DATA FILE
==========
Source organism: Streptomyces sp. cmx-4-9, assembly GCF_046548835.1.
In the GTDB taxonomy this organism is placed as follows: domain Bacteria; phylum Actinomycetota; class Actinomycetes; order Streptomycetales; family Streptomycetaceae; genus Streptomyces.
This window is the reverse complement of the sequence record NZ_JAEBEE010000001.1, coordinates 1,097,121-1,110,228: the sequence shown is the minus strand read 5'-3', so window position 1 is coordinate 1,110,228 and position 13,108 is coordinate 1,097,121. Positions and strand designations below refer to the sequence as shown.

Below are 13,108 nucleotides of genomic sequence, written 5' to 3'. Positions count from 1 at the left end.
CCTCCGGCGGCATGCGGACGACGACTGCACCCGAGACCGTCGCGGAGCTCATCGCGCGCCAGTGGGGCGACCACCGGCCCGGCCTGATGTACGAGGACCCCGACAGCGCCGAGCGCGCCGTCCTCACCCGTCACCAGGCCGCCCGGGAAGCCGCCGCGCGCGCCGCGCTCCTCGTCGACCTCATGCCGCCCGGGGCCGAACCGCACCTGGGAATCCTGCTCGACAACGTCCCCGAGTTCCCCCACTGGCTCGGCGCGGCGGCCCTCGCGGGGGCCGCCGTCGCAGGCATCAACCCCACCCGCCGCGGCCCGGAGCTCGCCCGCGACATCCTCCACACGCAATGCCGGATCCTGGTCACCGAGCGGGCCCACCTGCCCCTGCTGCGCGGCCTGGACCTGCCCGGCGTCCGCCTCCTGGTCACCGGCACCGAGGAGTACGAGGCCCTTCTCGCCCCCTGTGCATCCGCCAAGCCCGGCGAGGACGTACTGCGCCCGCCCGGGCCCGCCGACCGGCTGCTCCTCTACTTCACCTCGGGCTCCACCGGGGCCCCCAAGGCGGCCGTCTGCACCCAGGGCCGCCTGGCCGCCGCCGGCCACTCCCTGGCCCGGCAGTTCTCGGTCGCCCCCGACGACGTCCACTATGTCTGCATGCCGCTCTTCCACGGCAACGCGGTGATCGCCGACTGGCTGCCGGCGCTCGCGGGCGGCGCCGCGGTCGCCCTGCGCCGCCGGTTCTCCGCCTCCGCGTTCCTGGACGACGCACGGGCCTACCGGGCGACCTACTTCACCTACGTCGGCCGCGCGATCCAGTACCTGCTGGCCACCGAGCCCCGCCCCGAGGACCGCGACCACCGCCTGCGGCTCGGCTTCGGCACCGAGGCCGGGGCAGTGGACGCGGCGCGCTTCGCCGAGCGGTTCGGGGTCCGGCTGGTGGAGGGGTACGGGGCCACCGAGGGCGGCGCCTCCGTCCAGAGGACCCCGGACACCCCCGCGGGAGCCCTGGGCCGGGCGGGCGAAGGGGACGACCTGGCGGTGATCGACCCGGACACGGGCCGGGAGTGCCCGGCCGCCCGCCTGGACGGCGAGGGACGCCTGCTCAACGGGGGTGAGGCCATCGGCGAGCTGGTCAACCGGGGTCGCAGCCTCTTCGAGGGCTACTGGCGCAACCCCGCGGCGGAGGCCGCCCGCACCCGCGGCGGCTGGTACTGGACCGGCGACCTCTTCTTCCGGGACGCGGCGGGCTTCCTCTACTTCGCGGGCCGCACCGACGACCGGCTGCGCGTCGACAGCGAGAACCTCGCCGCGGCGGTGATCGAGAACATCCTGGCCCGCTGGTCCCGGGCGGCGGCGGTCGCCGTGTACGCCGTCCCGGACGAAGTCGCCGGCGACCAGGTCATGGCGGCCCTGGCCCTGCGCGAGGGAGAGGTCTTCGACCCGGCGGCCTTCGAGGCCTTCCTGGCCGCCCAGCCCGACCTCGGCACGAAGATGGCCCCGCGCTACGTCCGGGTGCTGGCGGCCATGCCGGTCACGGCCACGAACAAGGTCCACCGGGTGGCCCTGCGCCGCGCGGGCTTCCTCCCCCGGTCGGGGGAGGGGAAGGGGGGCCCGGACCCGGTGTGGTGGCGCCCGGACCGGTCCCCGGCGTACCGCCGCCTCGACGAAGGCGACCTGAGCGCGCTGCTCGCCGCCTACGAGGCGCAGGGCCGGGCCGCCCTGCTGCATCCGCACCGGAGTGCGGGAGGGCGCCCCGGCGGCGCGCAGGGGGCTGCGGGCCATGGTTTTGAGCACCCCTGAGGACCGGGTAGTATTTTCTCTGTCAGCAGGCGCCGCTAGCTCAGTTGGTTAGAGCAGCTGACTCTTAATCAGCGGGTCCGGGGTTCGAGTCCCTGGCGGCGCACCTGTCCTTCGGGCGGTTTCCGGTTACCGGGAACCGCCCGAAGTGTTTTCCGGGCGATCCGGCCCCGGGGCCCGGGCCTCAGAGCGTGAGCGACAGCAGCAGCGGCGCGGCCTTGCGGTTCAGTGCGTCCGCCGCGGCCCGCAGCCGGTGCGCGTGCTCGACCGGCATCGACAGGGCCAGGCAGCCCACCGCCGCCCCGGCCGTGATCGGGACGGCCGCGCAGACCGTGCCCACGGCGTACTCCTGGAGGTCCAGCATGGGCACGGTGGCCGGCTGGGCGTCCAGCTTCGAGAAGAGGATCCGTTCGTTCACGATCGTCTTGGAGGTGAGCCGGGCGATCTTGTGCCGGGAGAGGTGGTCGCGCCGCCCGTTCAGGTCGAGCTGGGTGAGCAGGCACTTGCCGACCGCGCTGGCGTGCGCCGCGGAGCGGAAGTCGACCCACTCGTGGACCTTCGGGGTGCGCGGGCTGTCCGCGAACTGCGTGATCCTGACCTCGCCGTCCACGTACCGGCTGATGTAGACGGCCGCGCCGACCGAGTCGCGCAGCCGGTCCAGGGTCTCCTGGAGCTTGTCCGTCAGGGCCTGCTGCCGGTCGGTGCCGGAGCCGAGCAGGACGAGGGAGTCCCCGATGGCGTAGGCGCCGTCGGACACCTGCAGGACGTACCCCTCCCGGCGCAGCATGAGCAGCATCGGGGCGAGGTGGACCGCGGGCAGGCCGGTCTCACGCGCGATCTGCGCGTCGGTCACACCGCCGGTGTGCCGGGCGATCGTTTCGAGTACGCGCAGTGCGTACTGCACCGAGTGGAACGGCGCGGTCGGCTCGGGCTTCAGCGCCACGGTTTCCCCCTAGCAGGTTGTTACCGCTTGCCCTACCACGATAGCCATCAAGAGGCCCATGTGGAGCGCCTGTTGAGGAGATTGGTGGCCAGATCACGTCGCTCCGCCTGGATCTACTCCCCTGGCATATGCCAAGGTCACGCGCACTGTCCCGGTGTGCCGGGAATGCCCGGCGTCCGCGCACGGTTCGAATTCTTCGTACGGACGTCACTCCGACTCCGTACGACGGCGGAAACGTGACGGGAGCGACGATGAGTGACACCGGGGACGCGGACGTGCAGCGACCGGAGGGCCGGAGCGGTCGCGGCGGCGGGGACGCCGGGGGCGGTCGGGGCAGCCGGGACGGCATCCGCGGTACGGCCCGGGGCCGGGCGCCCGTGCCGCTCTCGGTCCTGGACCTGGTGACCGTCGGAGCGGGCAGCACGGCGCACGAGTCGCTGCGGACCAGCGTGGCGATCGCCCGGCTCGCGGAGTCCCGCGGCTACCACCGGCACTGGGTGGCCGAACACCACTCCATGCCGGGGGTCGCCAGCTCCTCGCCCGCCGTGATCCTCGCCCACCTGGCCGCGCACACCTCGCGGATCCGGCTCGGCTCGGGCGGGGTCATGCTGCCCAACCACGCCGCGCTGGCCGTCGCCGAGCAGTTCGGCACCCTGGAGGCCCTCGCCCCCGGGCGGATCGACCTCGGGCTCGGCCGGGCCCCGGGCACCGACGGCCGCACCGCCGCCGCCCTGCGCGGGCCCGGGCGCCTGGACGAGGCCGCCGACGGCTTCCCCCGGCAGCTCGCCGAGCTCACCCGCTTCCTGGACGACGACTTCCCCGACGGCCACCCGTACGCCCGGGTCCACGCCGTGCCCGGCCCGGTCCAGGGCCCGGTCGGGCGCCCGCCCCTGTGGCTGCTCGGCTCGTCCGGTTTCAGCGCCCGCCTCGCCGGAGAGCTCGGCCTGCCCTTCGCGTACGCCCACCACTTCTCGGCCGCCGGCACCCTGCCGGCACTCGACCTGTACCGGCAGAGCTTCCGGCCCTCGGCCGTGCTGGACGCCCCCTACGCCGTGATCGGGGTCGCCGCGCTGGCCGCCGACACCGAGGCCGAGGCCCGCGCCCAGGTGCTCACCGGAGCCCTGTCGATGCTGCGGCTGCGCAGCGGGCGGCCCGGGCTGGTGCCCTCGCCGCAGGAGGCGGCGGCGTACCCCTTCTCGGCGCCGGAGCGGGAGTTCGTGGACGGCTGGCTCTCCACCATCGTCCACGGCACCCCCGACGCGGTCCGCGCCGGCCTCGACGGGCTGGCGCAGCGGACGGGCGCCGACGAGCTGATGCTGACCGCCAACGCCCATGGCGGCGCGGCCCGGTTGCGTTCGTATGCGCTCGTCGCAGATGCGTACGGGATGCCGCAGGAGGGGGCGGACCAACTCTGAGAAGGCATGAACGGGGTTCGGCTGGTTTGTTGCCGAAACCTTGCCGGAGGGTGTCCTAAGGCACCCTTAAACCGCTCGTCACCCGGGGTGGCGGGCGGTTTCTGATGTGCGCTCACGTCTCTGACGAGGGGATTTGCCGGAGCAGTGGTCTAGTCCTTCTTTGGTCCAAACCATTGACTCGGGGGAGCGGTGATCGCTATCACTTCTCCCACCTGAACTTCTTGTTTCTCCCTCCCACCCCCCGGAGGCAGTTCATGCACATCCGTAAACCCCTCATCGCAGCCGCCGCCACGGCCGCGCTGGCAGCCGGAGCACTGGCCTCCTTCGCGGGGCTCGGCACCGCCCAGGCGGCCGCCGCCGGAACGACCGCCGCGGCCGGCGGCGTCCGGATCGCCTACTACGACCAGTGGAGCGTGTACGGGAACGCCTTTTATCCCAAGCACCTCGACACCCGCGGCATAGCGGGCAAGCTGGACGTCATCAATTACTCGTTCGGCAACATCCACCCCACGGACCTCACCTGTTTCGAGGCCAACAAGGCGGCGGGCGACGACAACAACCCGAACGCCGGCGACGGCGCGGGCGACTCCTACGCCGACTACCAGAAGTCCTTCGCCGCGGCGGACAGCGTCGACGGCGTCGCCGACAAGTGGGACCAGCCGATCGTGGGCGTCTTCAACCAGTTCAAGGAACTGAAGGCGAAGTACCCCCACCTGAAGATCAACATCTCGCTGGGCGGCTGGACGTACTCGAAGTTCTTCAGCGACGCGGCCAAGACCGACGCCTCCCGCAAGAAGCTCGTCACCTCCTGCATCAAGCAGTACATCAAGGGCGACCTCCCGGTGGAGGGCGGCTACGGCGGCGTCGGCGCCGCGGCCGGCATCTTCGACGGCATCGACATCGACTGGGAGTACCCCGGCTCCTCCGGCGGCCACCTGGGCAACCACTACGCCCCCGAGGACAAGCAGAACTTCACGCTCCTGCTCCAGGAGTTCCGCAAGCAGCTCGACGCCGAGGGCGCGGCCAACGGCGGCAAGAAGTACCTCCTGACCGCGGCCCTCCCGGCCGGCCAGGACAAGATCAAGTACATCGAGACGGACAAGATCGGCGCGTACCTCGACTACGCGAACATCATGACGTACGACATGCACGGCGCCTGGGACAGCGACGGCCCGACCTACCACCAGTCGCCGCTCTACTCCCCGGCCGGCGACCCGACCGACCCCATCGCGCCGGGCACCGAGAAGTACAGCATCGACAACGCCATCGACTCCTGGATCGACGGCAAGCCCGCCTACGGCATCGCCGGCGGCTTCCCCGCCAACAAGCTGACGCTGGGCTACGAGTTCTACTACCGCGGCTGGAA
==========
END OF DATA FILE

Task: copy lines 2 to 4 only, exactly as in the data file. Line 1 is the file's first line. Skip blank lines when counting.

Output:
In the GTDB taxonomy this organism is placed as follows: domain Bacteria; phylum Actinomycetota; class Actinomycetes; order Streptomycetales; family Streptomycetaceae; genus Streptomyces.
This window is the reverse complement of the sequence record NZ_JAEBEE010000001.1, coordinates 1,097,121-1,110,228: the sequence shown is the minus strand read 5'-3', so window position 1 is coordinate 1,110,228 and position 13,108 is coordinate 1,097,121. Positions and strand designations below refer to the sequence as shown.

Below are 13,108 nucleotides of genomic sequence, written 5' to 3'. Positions count from 1 at the left end.